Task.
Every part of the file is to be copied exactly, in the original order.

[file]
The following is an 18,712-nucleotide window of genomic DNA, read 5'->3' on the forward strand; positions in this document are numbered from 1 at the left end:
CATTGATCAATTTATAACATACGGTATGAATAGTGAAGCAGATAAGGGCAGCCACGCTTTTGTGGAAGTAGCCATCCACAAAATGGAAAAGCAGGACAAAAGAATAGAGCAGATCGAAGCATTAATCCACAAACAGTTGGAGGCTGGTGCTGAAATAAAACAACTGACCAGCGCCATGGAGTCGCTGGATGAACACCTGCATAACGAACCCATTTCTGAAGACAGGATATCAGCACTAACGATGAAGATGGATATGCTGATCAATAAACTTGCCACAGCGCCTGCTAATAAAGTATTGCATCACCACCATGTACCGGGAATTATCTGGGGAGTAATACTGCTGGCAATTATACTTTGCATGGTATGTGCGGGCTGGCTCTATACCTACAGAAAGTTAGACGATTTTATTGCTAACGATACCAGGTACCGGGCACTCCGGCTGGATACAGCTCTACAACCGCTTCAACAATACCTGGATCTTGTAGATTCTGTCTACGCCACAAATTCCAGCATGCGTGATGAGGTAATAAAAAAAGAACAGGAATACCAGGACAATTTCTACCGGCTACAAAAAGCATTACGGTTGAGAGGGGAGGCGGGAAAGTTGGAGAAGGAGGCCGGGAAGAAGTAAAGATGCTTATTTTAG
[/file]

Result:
The following is an 18,712-nucleotide window of genomic DNA, read 5'->3' on the forward strand; positions in this document are numbered from 1 at the left end:
CATTGATCAATTTATAACATACGGTATGAATAGTGAAGCAGATAAGGGCAGCCACGCTTTTGTGGAAGTAGCCATCCACAAAATGGAAAAGCAGGACAAAAGAATAGAGCAGATCGAAGCATTAATCCACAAACAGTTGGAGGCTGGTGCTGAAATAAAACAACTGACCAGCGCCATGGAGTCGCTGGATGAACACCTGCATAACGAACCCATTTCTGAAGACAGGATATCAGCACTAACGATGAAGATGGATATGCTGATCAATAAACTTGCCACAGCGCCTGCTAATAAAGTATTGCATCACCACCATGTACCGGGAATTATCTGGGGAGTAATACTGCTGGCAATTATACTTTGCATGGTATGTGCGGGCTGGCTCTATACCTACAGAAAGTTAGACGATTTTATTGCTAACGATACCAGGTACCGGGCACTCCGGCTGGATACAGCTCTACAACCGCTTCAACAATACCTGGATCTTGTAGATTCTGTCTACGCCACAAATTCCAGCATGCGTGATGAGGTAATAAAAAAAGAACAGGAATACCAGGACAATTTCTACCGGCTACAAAAAGCATTACGGTTGAGAGGGGAGGCGGGAAAGTTGGAGAAGGAGGCCGGGAAGAAGTAAAGATGCTTATTTTAG